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This is the client side where it prompts user to enter a string and send it to the server

//send
printf("\nPlaintext : ");
gets(send_data);
send(sock,send_data,strlen(send_data), 0);

//recv
bytes_recieved = recv(sock, recv_data, 1024, 0);
recv_data[bytes_recieved] = '\0';
printf("\nEnciphered text = %s " , recv_data);
fflush(stdout);
close(sock);

And this is the server side.

sin_size = sizeof(struct sockaddr_in);

//accept
connected = accept(sock, (struct sockaddr *)&client_addr,&sin_size);

printf("\n I got a connection from (%s , %d)", inet_ntoa(client_addr.sin_addr), ntohs(client_addr.sin_port));

//recv
bytes_recieved = recv(connected, recv_data, 1024,0);

recv_data[bytes_recieved] = '\0';

printf("\n RECIEVED DATA = %s " , recv_data);

cod = encipher(recv_data, key, 1); //printf("Code: %s\n", cod);
dec = encipher(cod, key, 0); //printf("Back: %s\n", dec);

//send
send(connected, cod, strlen(cod), 0);
send(connected, dec, strlen(dec), 0);

So the thing is, I want to send two strings named 'plaintext' and 'key' from the client. At the server side, I expected it to receive the two strings and process it under encipher() function and then send it back to the client.

How do I send two strings from a client and receive two strings from the server?

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Call send twice in the client and recv twice in the server. What is your problem with that? Is this a homework? –  lvella Jun 13 '12 at 16:46
5  
@Ivella - no, don't expect things to come out of recv in the same size batches they were delivered to send with. –  Chris Stratton Jun 13 '12 at 16:49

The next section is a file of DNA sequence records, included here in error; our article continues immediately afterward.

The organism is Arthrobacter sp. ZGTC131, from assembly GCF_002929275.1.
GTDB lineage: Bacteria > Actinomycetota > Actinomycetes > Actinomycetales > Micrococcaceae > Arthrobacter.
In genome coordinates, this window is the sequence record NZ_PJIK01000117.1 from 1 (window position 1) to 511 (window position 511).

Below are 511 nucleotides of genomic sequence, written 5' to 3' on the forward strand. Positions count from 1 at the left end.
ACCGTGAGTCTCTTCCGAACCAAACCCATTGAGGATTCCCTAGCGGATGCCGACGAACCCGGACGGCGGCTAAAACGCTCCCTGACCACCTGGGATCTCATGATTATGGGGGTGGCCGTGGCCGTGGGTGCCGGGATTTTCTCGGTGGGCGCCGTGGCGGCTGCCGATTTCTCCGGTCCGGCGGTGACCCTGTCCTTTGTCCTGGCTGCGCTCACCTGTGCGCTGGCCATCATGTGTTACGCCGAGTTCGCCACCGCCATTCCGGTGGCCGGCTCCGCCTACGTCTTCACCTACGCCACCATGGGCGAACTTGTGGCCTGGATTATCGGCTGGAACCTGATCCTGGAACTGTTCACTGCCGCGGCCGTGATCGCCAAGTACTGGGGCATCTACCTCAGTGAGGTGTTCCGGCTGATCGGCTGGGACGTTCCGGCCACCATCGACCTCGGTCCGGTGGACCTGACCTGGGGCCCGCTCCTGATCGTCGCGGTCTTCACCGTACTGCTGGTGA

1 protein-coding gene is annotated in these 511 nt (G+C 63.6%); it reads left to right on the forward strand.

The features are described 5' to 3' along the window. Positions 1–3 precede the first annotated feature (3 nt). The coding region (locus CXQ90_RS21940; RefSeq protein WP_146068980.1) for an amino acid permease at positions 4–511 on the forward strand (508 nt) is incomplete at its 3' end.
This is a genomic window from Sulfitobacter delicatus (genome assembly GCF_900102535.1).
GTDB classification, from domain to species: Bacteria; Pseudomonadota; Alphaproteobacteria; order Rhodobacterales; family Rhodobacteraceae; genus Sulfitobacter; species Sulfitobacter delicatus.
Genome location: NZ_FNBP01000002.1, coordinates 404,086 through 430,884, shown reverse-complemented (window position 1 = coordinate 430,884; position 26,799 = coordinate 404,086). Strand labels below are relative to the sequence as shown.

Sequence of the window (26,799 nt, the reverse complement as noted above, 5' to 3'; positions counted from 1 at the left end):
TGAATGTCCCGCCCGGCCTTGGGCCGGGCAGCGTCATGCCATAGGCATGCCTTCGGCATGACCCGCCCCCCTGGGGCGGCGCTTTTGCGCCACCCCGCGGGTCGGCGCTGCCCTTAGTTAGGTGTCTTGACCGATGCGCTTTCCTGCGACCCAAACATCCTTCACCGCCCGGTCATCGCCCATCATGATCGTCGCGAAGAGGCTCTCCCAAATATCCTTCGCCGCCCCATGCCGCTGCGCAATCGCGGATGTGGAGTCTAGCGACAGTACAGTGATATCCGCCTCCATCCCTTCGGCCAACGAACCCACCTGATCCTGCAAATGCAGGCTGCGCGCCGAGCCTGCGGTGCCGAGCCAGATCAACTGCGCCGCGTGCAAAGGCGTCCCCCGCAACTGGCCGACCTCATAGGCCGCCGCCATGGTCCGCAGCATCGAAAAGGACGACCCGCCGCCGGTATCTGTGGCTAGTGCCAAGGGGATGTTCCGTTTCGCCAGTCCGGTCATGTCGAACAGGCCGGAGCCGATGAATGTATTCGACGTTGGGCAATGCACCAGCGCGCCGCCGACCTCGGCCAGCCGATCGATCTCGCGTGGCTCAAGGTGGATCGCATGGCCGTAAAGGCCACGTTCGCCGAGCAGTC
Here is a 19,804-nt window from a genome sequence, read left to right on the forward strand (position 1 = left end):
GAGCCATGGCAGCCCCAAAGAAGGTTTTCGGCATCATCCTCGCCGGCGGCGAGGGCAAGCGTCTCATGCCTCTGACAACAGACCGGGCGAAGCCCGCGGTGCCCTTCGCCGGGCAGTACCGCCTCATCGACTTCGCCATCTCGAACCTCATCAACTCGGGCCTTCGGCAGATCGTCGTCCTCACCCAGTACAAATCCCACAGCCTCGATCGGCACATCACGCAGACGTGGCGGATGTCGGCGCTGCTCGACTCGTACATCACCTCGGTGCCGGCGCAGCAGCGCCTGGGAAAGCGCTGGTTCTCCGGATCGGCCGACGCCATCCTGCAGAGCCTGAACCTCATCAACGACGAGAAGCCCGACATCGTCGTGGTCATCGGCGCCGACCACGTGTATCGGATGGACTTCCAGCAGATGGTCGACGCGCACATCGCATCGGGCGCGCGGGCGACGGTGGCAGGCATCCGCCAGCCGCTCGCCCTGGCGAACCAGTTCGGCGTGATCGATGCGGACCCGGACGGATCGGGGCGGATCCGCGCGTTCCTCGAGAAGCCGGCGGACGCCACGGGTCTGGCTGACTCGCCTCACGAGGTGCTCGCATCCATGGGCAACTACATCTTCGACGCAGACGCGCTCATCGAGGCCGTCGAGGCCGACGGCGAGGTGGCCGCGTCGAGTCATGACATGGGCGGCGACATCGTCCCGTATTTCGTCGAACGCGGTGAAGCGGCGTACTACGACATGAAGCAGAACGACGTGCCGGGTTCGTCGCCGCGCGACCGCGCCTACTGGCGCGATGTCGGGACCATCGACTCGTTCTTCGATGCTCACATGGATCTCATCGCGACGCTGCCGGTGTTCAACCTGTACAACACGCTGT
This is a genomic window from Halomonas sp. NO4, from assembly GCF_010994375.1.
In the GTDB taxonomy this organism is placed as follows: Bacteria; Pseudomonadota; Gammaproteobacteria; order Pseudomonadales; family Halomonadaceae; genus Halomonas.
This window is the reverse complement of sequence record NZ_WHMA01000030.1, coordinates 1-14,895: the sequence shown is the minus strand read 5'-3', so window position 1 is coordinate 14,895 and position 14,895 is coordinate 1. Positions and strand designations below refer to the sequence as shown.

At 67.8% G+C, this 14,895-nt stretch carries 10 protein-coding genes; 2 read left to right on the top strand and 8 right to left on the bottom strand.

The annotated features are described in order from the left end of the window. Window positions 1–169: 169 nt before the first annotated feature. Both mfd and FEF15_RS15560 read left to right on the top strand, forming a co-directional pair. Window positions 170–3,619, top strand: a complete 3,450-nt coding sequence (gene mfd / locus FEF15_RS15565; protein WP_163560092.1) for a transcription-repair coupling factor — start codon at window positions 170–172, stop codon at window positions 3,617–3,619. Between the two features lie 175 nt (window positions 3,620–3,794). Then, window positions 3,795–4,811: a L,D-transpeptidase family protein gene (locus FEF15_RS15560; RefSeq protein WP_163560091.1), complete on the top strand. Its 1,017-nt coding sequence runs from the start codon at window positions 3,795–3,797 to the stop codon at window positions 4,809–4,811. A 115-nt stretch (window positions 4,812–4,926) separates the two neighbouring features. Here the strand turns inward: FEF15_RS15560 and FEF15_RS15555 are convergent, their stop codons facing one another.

1  
Not related to your problem, but you should never use gets. Never use gets. It is impossible to use safely and securely. –  Adam Rosenfield Jun 13 '12 at 17:16

2 Answers 2

I would send the string first then get the server to write back some confirmation to the client that it received it. Then the client can send the key, the server can do what it needs to and return the message to the client. If you keep the socket connection open you can continue to send and receive information from/to either end of the connection with send() and recv(). There are a number of ways depending on the structure of your strings. You could use a delimiter in the data you send to the server to indicate the end of the string, so that the portion that remains is your key - this would allow the server to receive the data in one packet and reply in one packet. I am not sure there is a right way to do it - you must decide based on the needs of your application. Either way, you should check the return values of the socket functions to check that you are getting and sending what you think you are.

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send a 16bit short containing the size of the 1st string, then the 1st string, then another short containing the size of the 2nd string then the 2nd string. On the server, read a 16bit int then read that many bytes, then do the same for the 2nd string.

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